It is hoped that the committee constituted to inquire into the September 26/27 episodes will submit an unbiased report at the earliest, and irresponsible police and central force personnel will be punished. The citizens are eagerly waiting for the committee’s report; the longer it gets delayed, the greater will be the angst of the citizens.
By Ringo Pebam
On the 26th and 27th of September, students of various schools protested in Imphal and other districts against the cold-blooded murder of students Hijam Linthoingambi and Hemajit Phijam by armed Kuki militants. At Imphal, students were on their way to submit a memorandum to the chief minister, but they were met with heavy blows of lethal weapons from the state forces.
On September 27th, Pipin Takhellambam from Loushangkhong, a 9th-standard student at Lamlai High School, was with his friends for the protest at Yaiskul. The Rapid Action Force (RAF) was chasing them. They were fleeing, and when he turned back, pellet shots were fired, and he was hit by multiple pellets from head to toe. His two other friends from the same school, Goro Samom of Nongren Mamang Leikai, was hit by 19 pellets in the head and neck, and Manao Naambam of Lousangkhong was hit by 8 pellets in the neck.
Kingson Nongthombam, of Luwangsangbam, studying in class 11 in EK School, was hit by 23 pellets in his abdomen, at Yaiskul, at around 4 PM on 27th September. Scared to inform his parents, he removed some pellets on his own with his bare hands. An elder of Yaiskul, took him to Advanced Hospital, where more pellets were removed, and another three that went deep were removed at Shija Hospital.
Bishwanath Laishram of Samurou Mayai Leikai, studying in class 12 at Little Master Hr. Sec School, was hit by multiple pellets at Moirangkhom on September 27th. So was Yurembam Rahul of Khumbong, of Johnstone Hr. Sec School, with pellet injuries in the eye; Johnson Thokchom of Naharup, of Pioneer School, with pellet injuries in the whole body; and Romakanta Longjam of Waheng Khuman, of St. Stephen Hr. Sec School, with pellet injuries in the ribs, all on the 27th of September.
A class 11 student, under the Urdu Board, and also a national ‘wushu’ player, Uttam Soibam, of Liwa Maibam Leikai, was injured on the night of September 26. There was a face-off between the students and the RAF and police at Singjamei Sapam Leikai. It was around 10 PM, and he wanted to come home, but to come home, he had to cross the main road, but there were police and RAF all around. Unable to cross the road, they were hiding in the compound of a house nearby. The RAF knew that they were hiding inside, and they climbed the wall and put their torch light on them; then Uttam and his friends started to run, and suddenly around 90 pellets hit Uttam’s head from the back.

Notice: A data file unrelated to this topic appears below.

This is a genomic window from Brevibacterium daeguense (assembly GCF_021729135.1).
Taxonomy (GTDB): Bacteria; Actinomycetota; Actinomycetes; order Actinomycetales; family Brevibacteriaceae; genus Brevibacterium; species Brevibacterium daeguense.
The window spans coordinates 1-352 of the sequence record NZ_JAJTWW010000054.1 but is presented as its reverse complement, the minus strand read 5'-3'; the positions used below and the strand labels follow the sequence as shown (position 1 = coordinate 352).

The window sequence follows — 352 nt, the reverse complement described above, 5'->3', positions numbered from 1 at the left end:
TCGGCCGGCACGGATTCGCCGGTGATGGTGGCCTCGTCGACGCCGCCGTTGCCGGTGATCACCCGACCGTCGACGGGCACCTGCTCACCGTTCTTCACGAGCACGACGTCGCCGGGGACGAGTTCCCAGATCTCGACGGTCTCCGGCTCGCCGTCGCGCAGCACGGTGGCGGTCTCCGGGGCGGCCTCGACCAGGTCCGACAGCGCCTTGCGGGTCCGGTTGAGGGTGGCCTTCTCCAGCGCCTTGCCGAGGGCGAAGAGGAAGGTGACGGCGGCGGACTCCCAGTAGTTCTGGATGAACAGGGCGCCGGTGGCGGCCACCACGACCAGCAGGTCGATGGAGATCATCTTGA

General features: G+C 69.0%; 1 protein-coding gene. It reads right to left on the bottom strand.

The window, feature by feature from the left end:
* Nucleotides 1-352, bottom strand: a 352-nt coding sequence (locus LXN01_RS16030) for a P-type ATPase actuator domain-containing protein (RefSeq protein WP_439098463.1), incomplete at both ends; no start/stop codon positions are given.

On the 26th of September, at around 11:30 PM, Jotin Wahengbam, from Lilong Arapti, a class 8 student of Urup Hr. Sec School, was at the protest at Kakwa. The state forces were after him and the others; they were fleeing, and his shoelace got loose, so he stopped and kneeled, and when he was tightening his shoelace, a bullet pierced his back, hit the liver, went through the side of his stomach, and hit his hand.
Studying in class 12, a student of Thambalnu School, Kishan Loitongbam of Yairipok, was one of the many in the protest rally at Yaiskul on September 27th. At around 2:30 PM, when state forces dispersed the students, he, like the others, ran helter-skelter. He then hid behind a green-coloured gate in between the furniture shops opposite Hicham Yaicham Pat. After some time, hoping that the RAFs must have left, he came out of hiding with fear and breathing fast. He opened the gate, and RAF personnel were hiding or waiting at the gate for him. Seeing the RAF, Kishan was startled and shouted, “Ema!” (mother) (exclamation in Manipuri when in fear), then the RAF put his gun on his shoulder and shot at point blank. His shoulder was torn and shattered, and 100+ pellets went into his muscles. Why did the RAF shoot at Kishan point-blank? Why, why, why? Kishan was in school uniform; he wasn’t armed; he didn’t have any stones or catapults. He was just a soft schoolboy in his school uniform, demanding justice against the killing of two students by Kukis militants, and it was his fundamental right to protest and submit a memorandum of grievances to the Chief Minister.